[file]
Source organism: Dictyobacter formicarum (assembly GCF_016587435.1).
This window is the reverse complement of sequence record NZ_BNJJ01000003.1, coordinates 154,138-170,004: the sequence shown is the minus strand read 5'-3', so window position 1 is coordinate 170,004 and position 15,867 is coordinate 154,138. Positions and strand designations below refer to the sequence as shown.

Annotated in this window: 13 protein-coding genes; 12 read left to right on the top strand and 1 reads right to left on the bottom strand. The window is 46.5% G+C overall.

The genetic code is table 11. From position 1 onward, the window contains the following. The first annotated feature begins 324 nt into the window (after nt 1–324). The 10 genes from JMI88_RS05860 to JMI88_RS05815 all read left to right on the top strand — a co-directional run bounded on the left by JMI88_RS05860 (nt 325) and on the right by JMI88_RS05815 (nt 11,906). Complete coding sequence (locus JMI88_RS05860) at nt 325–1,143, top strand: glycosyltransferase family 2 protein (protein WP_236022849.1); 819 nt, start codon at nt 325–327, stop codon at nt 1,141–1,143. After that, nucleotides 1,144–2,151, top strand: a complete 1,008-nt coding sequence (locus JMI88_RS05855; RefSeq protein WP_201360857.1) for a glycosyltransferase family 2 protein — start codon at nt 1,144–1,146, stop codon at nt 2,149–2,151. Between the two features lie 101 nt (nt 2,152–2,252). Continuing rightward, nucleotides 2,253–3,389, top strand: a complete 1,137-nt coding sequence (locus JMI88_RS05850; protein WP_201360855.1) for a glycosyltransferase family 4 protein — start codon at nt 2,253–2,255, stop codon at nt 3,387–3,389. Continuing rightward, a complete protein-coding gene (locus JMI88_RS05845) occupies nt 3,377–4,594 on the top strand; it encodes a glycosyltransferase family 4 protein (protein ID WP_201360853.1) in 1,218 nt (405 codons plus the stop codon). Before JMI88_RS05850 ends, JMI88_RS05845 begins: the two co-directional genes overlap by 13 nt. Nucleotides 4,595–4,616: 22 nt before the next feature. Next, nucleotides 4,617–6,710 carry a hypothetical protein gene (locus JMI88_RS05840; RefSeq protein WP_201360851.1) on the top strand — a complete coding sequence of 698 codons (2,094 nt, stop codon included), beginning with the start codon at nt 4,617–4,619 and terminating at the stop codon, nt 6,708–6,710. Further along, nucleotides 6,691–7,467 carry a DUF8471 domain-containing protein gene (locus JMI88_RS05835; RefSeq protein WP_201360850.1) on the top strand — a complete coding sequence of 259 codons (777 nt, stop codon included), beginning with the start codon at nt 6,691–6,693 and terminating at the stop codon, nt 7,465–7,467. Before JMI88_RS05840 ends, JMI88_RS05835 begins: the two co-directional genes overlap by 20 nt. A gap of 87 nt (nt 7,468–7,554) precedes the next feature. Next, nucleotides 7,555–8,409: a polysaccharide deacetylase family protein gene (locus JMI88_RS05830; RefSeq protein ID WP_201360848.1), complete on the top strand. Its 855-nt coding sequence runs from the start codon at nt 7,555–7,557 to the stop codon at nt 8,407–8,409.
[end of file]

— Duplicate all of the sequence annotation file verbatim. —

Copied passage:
Source organism: Dictyobacter formicarum (assembly GCF_016587435.1).
This window is the reverse complement of sequence record NZ_BNJJ01000003.1, coordinates 154,138-170,004: the sequence shown is the minus strand read 5'-3', so window position 1 is coordinate 170,004 and position 15,867 is coordinate 154,138. Positions and strand designations below refer to the sequence as shown.

Annotated in this window: 13 protein-coding genes; 12 read left to right on the top strand and 1 reads right to left on the bottom strand. The window is 46.5% G+C overall.

The genetic code is table 11. From position 1 onward, the window contains the following. The first annotated feature begins 324 nt into the window (after nt 1–324). The 10 genes from JMI88_RS05860 to JMI88_RS05815 all read left to right on the top strand — a co-directional run bounded on the left by JMI88_RS05860 (nt 325) and on the right by JMI88_RS05815 (nt 11,906). Complete coding sequence (locus JMI88_RS05860) at nt 325–1,143, top strand: glycosyltransferase family 2 protein (protein WP_236022849.1); 819 nt, start codon at nt 325–327, stop codon at nt 1,141–1,143. After that, nucleotides 1,144–2,151, top strand: a complete 1,008-nt coding sequence (locus JMI88_RS05855; RefSeq protein WP_201360857.1) for a glycosyltransferase family 2 protein — start codon at nt 1,144–1,146, stop codon at nt 2,149–2,151. Between the two features lie 101 nt (nt 2,152–2,252). Continuing rightward, nucleotides 2,253–3,389, top strand: a complete 1,137-nt coding sequence (locus JMI88_RS05850; protein WP_201360855.1) for a glycosyltransferase family 4 protein — start codon at nt 2,253–2,255, stop codon at nt 3,387–3,389. Continuing rightward, a complete protein-coding gene (locus JMI88_RS05845) occupies nt 3,377–4,594 on the top strand; it encodes a glycosyltransferase family 4 protein (protein ID WP_201360853.1) in 1,218 nt (405 codons plus the stop codon). Before JMI88_RS05850 ends, JMI88_RS05845 begins: the two co-directional genes overlap by 13 nt. Nucleotides 4,595–4,616: 22 nt before the next feature. Next, nucleotides 4,617–6,710 carry a hypothetical protein gene (locus JMI88_RS05840; RefSeq protein WP_201360851.1) on the top strand — a complete coding sequence of 698 codons (2,094 nt, stop codon included), beginning with the start codon at nt 4,617–4,619 and terminating at the stop codon, nt 6,708–6,710. Further along, nucleotides 6,691–7,467 carry a DUF8471 domain-containing protein gene (locus JMI88_RS05835; RefSeq protein WP_201360850.1) on the top strand — a complete coding sequence of 259 codons (777 nt, stop codon included), beginning with the start codon at nt 6,691–6,693 and terminating at the stop codon, nt 7,465–7,467. Before JMI88_RS05840 ends, JMI88_RS05835 begins: the two co-directional genes overlap by 20 nt. A gap of 87 nt (nt 7,468–7,554) precedes the next feature. Next, nucleotides 7,555–8,409: a polysaccharide deacetylase family protein gene (locus JMI88_RS05830; RefSeq protein ID WP_201360848.1), complete on the top strand. Its 855-nt coding sequence runs from the start codon at nt 7,555–7,557 to the stop codon at nt 8,407–8,409.